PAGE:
However, more needs to be done to allow retail investors — as opposed to high-net-worth and institutional investors — to participate in the market. Jean Case, CEO of the Case Foundation, which she began with her husband, Steve Case, sees an urgent need for growth in impact-oriented financial products and services. “There are a series of tools and structures that investors have traditionally relied on as they come to a market, and they are still being filled out in impact investing,” she says.

As impact investing goes mainstream, key questions remain: How is “impact” defined and measured? How can investors ensure their money is achieving the outcomes claimed by a fund or asset manager?

Adding up the dollars earned by a fund or public company is straightforward. Measuring and verifying those dollars’ effect on society and the environment is difficult but vital if investors are to have confidence that their money is being put to good use. The challenge will be to standardize metrics for fair comparison.
One tool for measuring impact is the Global Impact Investing Rating System (GIIRS). Administered by B Lab, the nonprofit that certifies B Corporations, GIIRS takes an approach similar to Morningstar’s investment rankings, but solely rates social and environmental “returns.”

For a fund to obtain a GIIRS rating, every company it invests in must complete B Lab’s B Impact Assessment, which scores the company on how they treat workers, customers, communities and the environment. Fund managers are also assessed. After completing the assessment, funds are given a GIIRS rating, providing a gauge of the social or environmental return investors can expect on their investment as well as a standardized means to compare that return across funds. (Read more about GIIRS Best for the World Funds for 2016.)

Left to right: Photos courtesy Heron Foundation; Social Finance Israel; Blue Haven Initiative

Left to right: Photos courtesy Heron Foundation; Social Finance Israel; Blue Haven Initiative

Another helpful tool for impact investors is the Impact Reporting & Investment Standards (IRIS) developed by the GIIN. IRIS is a catalog of generally accepted performance metrics used by impact investors to measure and manage the returns on their investments.

Some, including DBL Partners, use their own measurement tools. “We have metrics that we report on to investors, and they’re quantitative as well as qualitative — things like how many jobs are created in low-income neighborhoods or what’s the carbon footprint,” says Pfund. “If you don’t measure it, how can you determine if it’s making progress?”

Results from one GIIN survey indicated that 80 percent of respondents use data on investees’ social and environmental performance to inform business decisions. In other words, whether using third-party measurement tools like GIIRS or establishing internal metrics, as DBL Partners has, the vast majority of impact investors use data to inform decisions.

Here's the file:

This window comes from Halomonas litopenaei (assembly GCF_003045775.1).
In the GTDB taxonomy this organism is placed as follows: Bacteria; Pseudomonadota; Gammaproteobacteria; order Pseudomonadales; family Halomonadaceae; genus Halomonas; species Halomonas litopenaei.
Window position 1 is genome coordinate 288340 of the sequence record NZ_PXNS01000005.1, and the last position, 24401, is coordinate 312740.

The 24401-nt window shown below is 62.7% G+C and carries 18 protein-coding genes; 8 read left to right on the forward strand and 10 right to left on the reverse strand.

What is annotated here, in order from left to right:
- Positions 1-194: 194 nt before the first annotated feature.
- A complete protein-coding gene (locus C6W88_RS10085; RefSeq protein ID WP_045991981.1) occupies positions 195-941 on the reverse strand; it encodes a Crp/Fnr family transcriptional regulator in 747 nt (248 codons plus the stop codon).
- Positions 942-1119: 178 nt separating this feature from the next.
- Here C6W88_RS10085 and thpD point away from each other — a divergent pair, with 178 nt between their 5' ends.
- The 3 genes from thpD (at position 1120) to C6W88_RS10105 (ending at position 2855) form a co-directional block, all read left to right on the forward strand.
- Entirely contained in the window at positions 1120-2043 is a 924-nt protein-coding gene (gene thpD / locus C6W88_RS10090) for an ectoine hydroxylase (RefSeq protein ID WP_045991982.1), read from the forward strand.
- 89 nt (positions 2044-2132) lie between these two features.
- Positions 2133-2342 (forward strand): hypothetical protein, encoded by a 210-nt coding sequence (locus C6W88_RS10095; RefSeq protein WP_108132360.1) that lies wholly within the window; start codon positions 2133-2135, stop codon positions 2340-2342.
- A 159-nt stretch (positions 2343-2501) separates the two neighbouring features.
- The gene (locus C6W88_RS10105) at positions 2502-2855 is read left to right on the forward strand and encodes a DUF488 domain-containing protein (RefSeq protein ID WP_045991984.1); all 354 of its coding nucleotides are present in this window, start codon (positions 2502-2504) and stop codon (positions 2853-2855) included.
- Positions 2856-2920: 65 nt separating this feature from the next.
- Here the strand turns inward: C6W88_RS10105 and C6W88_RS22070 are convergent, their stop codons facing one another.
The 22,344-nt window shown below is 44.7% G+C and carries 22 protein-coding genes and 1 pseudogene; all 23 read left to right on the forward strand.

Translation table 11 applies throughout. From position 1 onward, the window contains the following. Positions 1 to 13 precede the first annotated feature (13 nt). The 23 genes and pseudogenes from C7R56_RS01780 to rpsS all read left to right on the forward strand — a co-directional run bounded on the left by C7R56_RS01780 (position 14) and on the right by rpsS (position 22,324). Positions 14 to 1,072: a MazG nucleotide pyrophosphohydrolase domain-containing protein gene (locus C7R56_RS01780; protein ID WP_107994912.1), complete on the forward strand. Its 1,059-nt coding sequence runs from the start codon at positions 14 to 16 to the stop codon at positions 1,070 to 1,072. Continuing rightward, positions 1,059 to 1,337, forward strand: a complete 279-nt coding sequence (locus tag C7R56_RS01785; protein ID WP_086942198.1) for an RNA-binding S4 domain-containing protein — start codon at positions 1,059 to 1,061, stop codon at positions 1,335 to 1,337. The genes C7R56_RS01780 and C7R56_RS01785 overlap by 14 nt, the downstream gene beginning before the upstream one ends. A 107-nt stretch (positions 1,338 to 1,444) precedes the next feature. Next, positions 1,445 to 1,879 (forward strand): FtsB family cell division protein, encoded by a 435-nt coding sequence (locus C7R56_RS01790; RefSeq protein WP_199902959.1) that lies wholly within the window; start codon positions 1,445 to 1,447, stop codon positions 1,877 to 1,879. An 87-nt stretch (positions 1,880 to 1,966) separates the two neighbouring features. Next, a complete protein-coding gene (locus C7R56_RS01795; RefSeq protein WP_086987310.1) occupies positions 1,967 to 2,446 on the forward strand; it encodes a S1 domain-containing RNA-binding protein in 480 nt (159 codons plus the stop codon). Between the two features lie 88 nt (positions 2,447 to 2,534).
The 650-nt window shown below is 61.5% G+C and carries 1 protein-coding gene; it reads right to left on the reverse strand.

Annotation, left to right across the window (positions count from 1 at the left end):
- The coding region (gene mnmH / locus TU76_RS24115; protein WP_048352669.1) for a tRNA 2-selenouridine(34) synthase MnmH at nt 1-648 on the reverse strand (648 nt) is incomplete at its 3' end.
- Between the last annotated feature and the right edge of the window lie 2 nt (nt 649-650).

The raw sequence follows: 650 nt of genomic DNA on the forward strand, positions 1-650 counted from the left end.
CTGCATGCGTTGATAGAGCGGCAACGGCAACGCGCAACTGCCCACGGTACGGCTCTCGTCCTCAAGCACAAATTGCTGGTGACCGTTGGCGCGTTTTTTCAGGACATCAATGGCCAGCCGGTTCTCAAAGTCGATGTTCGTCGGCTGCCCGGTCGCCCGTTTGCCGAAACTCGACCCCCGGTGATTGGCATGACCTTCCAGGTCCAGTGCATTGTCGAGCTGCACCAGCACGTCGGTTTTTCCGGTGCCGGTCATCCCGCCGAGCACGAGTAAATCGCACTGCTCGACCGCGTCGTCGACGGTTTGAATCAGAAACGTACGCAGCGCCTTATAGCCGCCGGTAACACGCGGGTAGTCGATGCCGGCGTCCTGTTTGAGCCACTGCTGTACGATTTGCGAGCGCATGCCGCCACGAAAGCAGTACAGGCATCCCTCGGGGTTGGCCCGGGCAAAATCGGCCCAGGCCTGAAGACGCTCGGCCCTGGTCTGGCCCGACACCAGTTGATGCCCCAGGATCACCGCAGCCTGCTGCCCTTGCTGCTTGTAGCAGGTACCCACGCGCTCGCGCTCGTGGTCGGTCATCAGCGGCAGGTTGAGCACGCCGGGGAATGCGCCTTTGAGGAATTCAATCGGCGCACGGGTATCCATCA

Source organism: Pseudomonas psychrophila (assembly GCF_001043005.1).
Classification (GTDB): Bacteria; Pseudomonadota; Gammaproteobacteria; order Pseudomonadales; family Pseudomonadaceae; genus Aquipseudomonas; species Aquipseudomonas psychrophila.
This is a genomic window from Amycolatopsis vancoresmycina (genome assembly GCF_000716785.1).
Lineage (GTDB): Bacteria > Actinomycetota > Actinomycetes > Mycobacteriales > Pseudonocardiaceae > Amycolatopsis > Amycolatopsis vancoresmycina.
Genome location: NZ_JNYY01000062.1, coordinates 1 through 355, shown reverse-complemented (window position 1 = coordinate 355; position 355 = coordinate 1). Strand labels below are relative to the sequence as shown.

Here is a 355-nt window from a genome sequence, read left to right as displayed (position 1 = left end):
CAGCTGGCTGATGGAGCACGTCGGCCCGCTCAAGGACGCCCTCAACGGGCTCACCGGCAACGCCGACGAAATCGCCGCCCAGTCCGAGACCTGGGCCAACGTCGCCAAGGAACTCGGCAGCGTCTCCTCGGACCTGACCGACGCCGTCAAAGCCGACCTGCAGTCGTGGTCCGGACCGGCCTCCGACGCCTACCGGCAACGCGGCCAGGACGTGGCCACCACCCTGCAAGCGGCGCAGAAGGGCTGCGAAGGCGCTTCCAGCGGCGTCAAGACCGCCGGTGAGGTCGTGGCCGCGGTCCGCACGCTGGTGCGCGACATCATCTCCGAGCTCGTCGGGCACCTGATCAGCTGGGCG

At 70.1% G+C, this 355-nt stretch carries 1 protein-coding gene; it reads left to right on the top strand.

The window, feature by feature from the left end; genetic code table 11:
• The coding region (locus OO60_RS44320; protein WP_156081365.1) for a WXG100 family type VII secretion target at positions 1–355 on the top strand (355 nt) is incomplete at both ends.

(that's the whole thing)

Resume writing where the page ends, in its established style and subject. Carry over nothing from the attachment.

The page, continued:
Of course, the focus on measuring impact does not mean that financial returns can be ignored. Much debate has focused on the rate of return an impact investment should deliver. Should returns be market-rate, or should investors be prepared to accept lower, “concessionary” returns in exchange for greater social or environmental impact?
Novogratz sees room for a wide spectrum of approaches. She thinks, however, that as the market evolves, different types of investments should be clearly delineated. “It’s like any movement,” she says. “At the beginning, the tent is big, so many players can participate, but as it matures I hope we see segmentation. Because if we’ve learned anything, it’s that different levels of organization require different kinds of capital.”

When it comes to attracting more mainstream investors, Pfund is clear. “Most investors need to make a return,” she says. “It’s not that concessionary funds don’t play a role, but it’s hard to get pension funds and endowments at scale if that’s what you’re offering.”

The good news, she says, is the increasing evidence that impact investments can yield impressive financial rewards. DBL, for example, was an early investor in Tesla Motors and SolarCity, a leading provider of solar-energy systems.

Case cites the positive example of Revolution Foods, in which her husband is an investor. “They have returns that would turn the head of any early-stage investor,” she says. “They’re demonstrating that it’s a very real company while balancing the financial interest of its investors with the social impact it wants to have.”
Some even argue that a day will come when these kinds of investments will no longer need to be called “impact,” because all businesses will take into account the effect they have on people and the planet.

Pfund looks forward to the day when the word “impact” is superfluous. “That’s my goal,” she says. “That someday people will integrate this approach into all of their investing, because it leads to better returns. Why wouldn’t you want to do that, if you could?”

This article was originally published as “Investing for Good” as part of the Impact Investing Special Section in the Winter 2016/2017 issue of B Magazine.

The other articles on impact investing included in that special section: